By Francisco Alvarado
By Trevor Bach
By Chris Joseph
By Michael E. Miller
By Allie Conti
By Keegan Hamilton and Francisco Alvarado
By Jake Rossen
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For the first time in years, when Steve Welsch awoke last Wednesday morning he saw sunshine in the future of his North Beach neighborhood.
It was the day after Hollywood's special city-commission election, and the candidate Welsch supported, John Coleman, had won decisively. To Welsch, president of the Beach Defense Fund, it seemed residents suddenly had new hope in their thus-far losing struggle against the 165-foot SunCruz casino boat, docked about two blocks from his small hotel and residence.
With Coleman on the commission, Welsch now sees "light at the end of a very long political tunnel" -- without a gambling boat blocking the view.
Since the boat arrived at Martha's Supper Club on the Intracoastal in 1995, Welsch and other North Beach residents say they have endured countless sleepless nights, kept awake by the boisterous clamor of disembarking passengers.
After leaving the boat, hundreds of SunCruz customers -- some tipsy after five hours at sea -- hunt for their cars, which are often parked illegally in empty lots, private residences, and along the road.
Sometimes the disruptions are worse. One recent afternoon Welsch walked outside his hotel, the DeSoto Oceanview, and pointed down the road toward the site of a late-night shooting. Two bullets were fired into a neighbor's car, Welsch says, by a gunman robbing a SunCruz passenger of his evening's winnings.
"You really have to live here to understand it," Welsch says, "but when you get woken up night after night at 12 or 1 a.m. with car alarms, people complaining that their cars are blocked in and getting into fist fights, people urinating on your lawn, trucks going by, it's a phenomenal impact on the community -- and on the quality of life I think we deserve."
Before Coleman was elected, neighborhood residents vigorously fought the boat, bringing the problems to the attention of the chief of police, the Broward County Sheriff's Office, and the city commission.
But no dice.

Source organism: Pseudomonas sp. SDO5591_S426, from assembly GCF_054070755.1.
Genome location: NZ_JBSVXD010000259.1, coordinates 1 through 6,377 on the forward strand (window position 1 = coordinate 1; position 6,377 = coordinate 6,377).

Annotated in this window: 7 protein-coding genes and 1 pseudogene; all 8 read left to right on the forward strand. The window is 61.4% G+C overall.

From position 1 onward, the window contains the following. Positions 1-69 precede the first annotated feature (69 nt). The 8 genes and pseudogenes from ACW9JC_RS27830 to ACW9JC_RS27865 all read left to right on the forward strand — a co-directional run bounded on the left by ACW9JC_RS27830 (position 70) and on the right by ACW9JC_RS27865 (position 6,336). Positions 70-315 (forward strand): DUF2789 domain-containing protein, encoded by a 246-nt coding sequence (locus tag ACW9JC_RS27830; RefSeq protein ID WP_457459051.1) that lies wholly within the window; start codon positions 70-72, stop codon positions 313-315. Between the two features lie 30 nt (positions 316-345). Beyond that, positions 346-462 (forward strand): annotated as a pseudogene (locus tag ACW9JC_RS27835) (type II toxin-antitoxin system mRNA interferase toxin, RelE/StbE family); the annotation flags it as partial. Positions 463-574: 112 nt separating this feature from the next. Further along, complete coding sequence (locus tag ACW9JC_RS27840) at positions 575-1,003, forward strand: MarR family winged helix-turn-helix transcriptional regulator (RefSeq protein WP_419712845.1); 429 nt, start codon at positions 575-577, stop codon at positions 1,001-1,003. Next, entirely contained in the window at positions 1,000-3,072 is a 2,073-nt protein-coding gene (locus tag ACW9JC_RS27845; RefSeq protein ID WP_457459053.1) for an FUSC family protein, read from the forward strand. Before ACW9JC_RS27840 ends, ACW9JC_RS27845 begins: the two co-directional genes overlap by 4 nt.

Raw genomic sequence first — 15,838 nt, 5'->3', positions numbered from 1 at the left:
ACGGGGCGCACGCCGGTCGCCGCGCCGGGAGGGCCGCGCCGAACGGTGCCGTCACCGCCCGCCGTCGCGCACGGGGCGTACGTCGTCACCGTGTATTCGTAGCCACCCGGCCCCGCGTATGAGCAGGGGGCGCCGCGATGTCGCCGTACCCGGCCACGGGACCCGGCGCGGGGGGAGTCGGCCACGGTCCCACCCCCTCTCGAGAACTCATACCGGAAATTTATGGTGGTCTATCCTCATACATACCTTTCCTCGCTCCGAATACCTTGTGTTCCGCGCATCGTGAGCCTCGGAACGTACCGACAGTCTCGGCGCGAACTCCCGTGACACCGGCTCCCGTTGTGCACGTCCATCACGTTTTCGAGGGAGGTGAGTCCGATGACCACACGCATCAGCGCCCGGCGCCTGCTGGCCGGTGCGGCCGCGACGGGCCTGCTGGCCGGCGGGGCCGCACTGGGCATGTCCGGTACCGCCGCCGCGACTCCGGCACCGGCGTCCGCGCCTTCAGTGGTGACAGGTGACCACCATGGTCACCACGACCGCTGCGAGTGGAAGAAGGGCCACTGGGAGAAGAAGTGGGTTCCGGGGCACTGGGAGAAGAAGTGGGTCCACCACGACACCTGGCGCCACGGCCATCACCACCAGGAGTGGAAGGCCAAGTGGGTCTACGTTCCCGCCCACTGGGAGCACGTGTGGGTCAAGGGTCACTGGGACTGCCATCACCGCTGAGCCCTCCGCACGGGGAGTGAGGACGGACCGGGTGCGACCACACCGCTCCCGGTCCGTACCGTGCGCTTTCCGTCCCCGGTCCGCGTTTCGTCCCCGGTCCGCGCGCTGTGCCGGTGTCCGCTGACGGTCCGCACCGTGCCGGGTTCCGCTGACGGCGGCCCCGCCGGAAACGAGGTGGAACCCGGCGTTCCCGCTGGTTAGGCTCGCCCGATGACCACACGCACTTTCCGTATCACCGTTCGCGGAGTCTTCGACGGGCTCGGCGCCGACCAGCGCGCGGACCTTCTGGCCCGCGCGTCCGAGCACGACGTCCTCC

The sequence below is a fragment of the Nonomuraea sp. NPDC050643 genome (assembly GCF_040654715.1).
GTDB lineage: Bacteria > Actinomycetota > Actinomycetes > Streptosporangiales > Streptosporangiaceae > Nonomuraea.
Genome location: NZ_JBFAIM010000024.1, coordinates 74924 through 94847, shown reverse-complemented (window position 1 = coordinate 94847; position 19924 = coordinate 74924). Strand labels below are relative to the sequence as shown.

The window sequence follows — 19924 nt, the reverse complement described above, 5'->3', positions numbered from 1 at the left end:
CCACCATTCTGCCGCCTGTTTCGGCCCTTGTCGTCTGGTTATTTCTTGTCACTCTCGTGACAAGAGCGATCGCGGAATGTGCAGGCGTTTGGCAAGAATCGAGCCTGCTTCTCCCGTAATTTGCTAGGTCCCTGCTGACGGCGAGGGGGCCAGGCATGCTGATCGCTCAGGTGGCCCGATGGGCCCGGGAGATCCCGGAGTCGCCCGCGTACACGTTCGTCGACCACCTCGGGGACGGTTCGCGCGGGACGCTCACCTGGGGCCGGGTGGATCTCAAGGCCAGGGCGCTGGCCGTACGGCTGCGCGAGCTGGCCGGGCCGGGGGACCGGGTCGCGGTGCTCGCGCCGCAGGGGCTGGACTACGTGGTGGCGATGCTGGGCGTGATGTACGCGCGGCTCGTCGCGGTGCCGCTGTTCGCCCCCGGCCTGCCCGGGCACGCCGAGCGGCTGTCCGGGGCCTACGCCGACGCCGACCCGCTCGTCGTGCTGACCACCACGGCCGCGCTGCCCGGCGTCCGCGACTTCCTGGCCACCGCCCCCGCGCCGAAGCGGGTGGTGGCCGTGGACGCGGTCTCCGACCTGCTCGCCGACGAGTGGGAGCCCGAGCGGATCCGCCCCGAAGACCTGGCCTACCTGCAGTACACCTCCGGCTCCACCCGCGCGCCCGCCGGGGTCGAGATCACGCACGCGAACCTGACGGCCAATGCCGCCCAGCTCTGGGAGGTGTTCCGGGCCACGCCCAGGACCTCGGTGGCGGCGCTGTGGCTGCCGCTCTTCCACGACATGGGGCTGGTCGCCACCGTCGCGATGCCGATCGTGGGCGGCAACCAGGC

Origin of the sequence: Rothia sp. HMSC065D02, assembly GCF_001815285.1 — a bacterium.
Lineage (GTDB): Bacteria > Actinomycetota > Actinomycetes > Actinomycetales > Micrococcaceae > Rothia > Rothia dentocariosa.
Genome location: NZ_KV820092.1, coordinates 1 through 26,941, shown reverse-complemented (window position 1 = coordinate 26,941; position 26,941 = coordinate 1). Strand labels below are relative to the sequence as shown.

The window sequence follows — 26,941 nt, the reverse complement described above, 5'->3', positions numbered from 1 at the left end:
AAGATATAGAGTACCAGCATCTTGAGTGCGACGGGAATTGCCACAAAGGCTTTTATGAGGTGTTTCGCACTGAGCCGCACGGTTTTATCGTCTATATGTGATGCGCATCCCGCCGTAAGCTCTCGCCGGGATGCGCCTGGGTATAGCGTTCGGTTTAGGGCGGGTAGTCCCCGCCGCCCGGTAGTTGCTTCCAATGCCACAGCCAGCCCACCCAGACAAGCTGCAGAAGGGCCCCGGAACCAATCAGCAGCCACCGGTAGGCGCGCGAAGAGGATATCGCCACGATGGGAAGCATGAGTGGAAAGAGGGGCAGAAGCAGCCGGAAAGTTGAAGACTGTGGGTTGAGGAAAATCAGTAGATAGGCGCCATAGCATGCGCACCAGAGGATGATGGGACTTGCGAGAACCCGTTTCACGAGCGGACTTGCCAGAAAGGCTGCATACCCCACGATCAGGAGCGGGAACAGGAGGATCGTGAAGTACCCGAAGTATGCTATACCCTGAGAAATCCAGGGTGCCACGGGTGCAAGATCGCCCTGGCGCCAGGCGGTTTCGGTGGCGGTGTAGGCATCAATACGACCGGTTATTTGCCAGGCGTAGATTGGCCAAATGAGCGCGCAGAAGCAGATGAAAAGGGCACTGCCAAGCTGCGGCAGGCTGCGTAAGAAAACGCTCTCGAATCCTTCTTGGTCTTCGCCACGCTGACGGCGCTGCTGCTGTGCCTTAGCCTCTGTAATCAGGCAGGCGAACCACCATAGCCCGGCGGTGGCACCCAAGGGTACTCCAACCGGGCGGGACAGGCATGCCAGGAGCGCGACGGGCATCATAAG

The commission did nothing, Welsch says, because the anti-SunCruz faction had only Commissioner Sal Oliveri firmly in its corner. Two of the other commission members -- Mayor Mara Giulianti and Commissioner Dick Blattner -- ignored residents' demands that the city find a legal way to remove the SunCruz vessel, which is owned by influential Hollywood developer Gus Boulis.
Neighborhood leaders believe that the election of Coleman, who strongly opposes the boat -- in combination with Oliveri's support and intensified pressure from beach residents -- can force a political sea change on the commission. Their next objective: winning over Commissioner Cathy Anderson, whose vote would give them a 3-2 majority to take official action and potentially force out the casino boat.
"Nobody wants the boat on the beach," Welsch argues. "I'd like her to be an advocate for the community. I think she can do that with the help of John Coleman and Sal Oliveri."
In earlier attempts to sway Anderson, Welsch called her at home at 11 p.m. so she could hear through the telephone the noise made by the boat and the disembarking passengers. She was annoyed but remained noncommittal on helping the neighborhood.
"Her power was pretty well controlled by the sitting commissioners," Welsch contends. "I think they brought so much clout, so much influence to the table that she wasn't ever really able to be her own person."
Before Coleman's victory, neighborhood groups faced another political obstacle, added Tom Lander, president of the Park East Neighborhood Association. "Up until this time," he said, "incumbents on the commission have gotten very good financial support from the people involved with the boat."
Whatever the reasons, neighborhood leaders say city staff and commissioners appeared willing to make all sorts of concessions to SunCruz.
At the end of April, for instance, City Manager Sam Finz tried to "solve" the parking problem. At a private meeting with Boulis' SunCruz representatives, Finz made an arrangement with the company: If SunCruz promised to build a garage, Finz said, the city would stop ticketing SunCruz patrons who parked illegally. It was a sweet deal for Boulis. Three years earlier he had already promised to build a garage but had made no visible progress.
Three weeks after Finz held the private SunCruz meeting, beach residents protested to the city commission. At the residents' request, Commissioner Oliveri directed City Attorney Jamie Cole to review the opinion of the state attorney general's office, which in a St. Johns County case had stated that casino boats are illegal in Florida because of a 1937 state law prohibiting slot machines.
Two weeks later Cole told the commission that he had determined that if Hollywood litigated against SunCruz based on the state law, the city would probably lose.
At that meeting, which was well attended by cruise-industry lobbyists from Tallahassee and SunCruz representatives, Oliveri asked for more information and requested that the issue be put on a subsequent agenda for discussion. Mayor Giulianti quickly shouted Oliveri down, told him he had already put too many items on the agenda, adjourned the meeting, and scurried upstairs to her office.
In that meeting neighborhood leaders saw an encouraging sign: Anderson kept an open mind. She too asked for more information, and she too was shouted down by the mayor, who told her there was plenty of information available already, so proceeding further was a waste of time. Undeterred, Anderson told Cole to get a more in-depth legal explanation of the attorney general's opinion.